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In the Moment and Strategic

It’s time for another Emotional Intelligence check in! If you’re new to our newsletters, or missed a few weeks, get caught up on why fully engaging and growing your EI is a good move both personally and professionally, and learn more about the first component in the four step process: Self-Awareness.

The second piece of Emotional Intelligence is Self-Management—a natural sequitur to Self-Awareness. Once you know yourself, you can manage yourself and your time to make the most out of your workdays, and take control of your emotions so they don’t take control of you! 


Self-Management in the Moment

Self-management looks and sounds and feels different for everyone, but the goal is always the same: keep your cool and don’t kick the dog. Whether it’s a specific situation stressing you out or you woke up on the wrong side of the bed or your eldest child spilled her blueberry smoothie all over the backseat on the way to school, managing your emotions in the moment can be critical to maintaining both your sanity and your relationships with those around you. Not every trick works for everyone, so give any of the following a try, and if it doesn’t work, don’t sweat it and move on to the next one. 

For any of the following, imagine you’re in an emotionally escalated situation. Maybe others in the room are picking up on it, maybe they’re oblivious. Either way, you need to find a way to get yourself back together, in that you’ve already cycled through your first stage of emotional intelligence (remember that awareness of yourself?) and identified that, hey, we’re having a big feeling or response to whatever’s happening at this time in this place, and we need to get our head back in the game.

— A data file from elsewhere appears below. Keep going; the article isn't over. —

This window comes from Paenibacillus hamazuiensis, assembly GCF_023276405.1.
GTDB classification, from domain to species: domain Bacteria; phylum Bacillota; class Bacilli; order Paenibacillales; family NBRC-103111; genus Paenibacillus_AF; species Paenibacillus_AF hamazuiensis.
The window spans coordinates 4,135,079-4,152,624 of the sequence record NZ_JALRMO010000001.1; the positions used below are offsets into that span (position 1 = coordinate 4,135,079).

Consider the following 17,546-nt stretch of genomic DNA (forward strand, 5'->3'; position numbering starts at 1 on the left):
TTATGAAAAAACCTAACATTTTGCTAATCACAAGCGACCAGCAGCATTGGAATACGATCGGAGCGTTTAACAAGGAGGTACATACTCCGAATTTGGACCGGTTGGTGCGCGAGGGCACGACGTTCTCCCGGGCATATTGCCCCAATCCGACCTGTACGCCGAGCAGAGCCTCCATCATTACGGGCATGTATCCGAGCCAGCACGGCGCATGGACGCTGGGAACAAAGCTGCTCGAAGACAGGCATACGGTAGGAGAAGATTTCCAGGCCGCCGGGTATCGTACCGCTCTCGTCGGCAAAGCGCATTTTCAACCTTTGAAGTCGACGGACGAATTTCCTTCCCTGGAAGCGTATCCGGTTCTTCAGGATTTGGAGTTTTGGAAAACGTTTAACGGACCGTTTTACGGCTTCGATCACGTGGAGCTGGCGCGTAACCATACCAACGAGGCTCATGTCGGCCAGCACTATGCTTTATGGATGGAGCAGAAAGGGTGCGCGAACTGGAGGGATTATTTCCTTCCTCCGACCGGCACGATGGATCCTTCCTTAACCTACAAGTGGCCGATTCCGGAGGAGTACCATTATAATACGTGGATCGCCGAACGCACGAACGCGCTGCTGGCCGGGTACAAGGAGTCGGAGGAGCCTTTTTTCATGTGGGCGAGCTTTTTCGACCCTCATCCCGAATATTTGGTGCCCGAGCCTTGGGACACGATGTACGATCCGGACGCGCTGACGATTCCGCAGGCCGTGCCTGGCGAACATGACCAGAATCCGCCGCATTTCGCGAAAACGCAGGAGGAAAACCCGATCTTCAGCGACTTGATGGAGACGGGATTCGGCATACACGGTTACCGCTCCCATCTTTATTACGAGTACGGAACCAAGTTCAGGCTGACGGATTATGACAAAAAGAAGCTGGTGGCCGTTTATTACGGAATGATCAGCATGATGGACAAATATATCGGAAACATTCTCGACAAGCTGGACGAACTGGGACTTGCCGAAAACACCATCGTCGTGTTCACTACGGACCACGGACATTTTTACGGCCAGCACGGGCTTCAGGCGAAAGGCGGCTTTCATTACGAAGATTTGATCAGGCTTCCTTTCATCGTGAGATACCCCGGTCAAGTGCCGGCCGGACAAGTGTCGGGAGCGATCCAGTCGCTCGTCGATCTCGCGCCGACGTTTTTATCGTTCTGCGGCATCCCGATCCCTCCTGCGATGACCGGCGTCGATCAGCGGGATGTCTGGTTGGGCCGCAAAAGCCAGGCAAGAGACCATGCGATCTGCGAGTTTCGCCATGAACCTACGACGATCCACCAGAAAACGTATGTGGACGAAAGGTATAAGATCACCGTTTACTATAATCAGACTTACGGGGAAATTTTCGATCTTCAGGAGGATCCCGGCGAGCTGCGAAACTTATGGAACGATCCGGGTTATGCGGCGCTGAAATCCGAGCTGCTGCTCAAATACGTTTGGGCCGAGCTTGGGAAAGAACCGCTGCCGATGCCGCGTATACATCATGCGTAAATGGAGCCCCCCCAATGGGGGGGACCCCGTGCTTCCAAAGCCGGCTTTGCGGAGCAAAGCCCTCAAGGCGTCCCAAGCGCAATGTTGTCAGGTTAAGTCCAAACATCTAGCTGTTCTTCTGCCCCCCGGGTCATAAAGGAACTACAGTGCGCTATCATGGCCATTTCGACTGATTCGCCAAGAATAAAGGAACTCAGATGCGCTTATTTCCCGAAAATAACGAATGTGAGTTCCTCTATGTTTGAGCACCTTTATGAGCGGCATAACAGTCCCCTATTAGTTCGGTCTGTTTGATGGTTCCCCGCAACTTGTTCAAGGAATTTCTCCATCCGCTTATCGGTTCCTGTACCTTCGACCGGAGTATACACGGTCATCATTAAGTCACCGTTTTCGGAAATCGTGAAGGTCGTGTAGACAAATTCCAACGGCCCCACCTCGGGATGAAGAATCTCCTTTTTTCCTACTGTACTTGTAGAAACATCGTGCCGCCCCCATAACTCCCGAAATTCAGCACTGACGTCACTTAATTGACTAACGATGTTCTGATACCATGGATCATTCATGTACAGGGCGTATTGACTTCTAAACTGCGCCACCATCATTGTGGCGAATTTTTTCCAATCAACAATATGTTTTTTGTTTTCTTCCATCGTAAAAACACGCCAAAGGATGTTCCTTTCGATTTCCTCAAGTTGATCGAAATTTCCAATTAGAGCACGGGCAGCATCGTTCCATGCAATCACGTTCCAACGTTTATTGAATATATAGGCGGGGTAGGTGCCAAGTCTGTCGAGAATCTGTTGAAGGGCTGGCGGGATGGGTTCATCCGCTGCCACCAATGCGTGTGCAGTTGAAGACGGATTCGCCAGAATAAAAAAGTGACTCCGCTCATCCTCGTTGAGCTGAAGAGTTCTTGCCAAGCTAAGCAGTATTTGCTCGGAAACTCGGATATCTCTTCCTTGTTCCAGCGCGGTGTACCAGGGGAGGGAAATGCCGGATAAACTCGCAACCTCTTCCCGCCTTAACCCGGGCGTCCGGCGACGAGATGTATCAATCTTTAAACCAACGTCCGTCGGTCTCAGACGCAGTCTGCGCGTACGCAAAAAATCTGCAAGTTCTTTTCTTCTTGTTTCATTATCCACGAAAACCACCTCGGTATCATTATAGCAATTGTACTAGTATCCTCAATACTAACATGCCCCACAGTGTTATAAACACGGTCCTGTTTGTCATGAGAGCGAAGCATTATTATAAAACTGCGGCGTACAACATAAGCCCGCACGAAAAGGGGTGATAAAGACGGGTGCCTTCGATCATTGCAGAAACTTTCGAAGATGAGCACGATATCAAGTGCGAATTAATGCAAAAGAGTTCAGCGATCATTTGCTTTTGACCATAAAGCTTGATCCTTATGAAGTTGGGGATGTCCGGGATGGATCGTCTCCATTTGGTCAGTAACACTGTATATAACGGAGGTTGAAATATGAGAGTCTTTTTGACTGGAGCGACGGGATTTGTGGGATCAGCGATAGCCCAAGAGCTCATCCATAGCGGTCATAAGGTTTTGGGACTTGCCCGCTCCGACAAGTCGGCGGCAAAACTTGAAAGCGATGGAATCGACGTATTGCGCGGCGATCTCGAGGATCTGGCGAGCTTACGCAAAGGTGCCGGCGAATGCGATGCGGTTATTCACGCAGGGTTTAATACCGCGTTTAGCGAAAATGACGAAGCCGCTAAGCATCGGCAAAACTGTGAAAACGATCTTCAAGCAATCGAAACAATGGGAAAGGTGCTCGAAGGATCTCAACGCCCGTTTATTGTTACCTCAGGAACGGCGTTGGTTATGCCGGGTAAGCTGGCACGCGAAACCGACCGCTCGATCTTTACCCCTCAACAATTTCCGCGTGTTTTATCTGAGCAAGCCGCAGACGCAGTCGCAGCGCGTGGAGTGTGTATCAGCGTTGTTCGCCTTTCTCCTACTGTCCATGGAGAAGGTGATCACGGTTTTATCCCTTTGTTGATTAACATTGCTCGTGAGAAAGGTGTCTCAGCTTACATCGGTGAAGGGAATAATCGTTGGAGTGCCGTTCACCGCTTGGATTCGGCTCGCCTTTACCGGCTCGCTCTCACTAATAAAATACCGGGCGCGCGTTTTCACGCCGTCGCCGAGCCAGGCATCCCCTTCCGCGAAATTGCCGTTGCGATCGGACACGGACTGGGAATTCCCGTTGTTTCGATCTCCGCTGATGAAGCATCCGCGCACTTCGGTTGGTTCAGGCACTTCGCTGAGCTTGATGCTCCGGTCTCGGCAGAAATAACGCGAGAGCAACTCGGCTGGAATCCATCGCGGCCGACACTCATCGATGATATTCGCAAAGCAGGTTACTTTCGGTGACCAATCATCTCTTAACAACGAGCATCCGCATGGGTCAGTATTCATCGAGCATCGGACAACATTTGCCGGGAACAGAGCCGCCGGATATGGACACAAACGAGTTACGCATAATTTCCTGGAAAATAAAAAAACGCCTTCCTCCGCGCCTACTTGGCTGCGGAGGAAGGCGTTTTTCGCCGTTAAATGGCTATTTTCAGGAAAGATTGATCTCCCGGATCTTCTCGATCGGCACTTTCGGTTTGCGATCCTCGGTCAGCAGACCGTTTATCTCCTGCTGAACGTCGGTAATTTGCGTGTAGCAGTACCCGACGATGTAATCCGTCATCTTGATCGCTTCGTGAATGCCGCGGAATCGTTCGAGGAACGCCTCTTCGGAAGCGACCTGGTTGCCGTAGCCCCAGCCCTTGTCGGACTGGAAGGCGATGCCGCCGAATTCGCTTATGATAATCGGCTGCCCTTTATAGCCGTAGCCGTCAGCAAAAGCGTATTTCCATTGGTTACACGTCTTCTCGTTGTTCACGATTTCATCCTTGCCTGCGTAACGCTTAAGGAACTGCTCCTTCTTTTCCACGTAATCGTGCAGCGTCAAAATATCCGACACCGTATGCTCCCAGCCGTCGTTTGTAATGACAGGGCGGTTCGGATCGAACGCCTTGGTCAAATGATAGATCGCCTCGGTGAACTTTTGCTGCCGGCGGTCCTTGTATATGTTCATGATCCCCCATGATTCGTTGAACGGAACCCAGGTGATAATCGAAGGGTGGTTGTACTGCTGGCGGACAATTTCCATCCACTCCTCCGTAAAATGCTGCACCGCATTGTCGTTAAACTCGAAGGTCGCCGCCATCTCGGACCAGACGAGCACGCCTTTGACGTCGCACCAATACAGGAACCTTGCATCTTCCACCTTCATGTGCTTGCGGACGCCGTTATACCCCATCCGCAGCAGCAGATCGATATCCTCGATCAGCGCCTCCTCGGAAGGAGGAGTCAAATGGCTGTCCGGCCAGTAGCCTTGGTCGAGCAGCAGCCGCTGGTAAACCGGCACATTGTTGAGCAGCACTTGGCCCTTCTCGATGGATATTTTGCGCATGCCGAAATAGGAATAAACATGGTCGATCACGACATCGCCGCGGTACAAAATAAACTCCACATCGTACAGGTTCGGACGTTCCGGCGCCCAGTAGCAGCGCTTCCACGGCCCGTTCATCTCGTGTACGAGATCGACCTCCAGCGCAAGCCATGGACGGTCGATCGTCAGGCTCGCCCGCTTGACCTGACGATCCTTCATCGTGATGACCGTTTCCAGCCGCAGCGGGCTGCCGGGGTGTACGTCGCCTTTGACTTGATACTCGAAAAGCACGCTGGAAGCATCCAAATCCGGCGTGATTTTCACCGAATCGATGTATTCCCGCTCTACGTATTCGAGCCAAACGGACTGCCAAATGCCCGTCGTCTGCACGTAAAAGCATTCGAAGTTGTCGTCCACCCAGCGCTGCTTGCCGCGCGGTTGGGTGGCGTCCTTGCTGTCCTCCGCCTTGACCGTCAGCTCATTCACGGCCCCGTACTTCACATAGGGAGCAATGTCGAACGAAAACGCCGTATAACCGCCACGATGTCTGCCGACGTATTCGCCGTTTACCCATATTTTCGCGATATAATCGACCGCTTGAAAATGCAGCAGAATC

1. Get some space or make some space.

Find a way to take a break. If you’re in the middle of a meeting, step out for a restroom or water break. If you’re in a heated interaction, be transparent: “I need a minute before we continue this conversation, can we check in later today?” If you’ve had a Morning, try, “Now’s not a great time, can we discuss this at ___________” or “Let me get in a better place to focus on this and I’ll get in touch with you by ______________.” 

Normalize managing your emotions even if it feels uncomfortable. Find a way to communicate that now is not a good time, and, if you can, propose a better time to pick up the conversation. You are human. You have a life outside of work, you have feelings about the work you do – it’s all a sign that you’re invested. You have up days and down days – if it’s a down day, do what you can to make sure it doesn’t become contagious.


2. Catch your breath.

Maybe it’s not an appropriate time or conversation to fully disengage. Maybe the news being delivered to you is a surprise and you need a second to assimilate the new info. Maybe it’s a feedback-centered interaction and you or the other party aren’t a big fan of what you’re hearing. Before you respond in the moment or hit “Send”, take 10 seconds to silence or center your thoughts. We even have a script you can try out!

1…2…3… “How will they see me?” What will be the long-term impact behind whatever’s on the tip of your tongue or the message you have drafted?

4…5…6… “What can I fix?” Are there things to delete or revise in the interest of self-preservation or mitigating a potential negative response?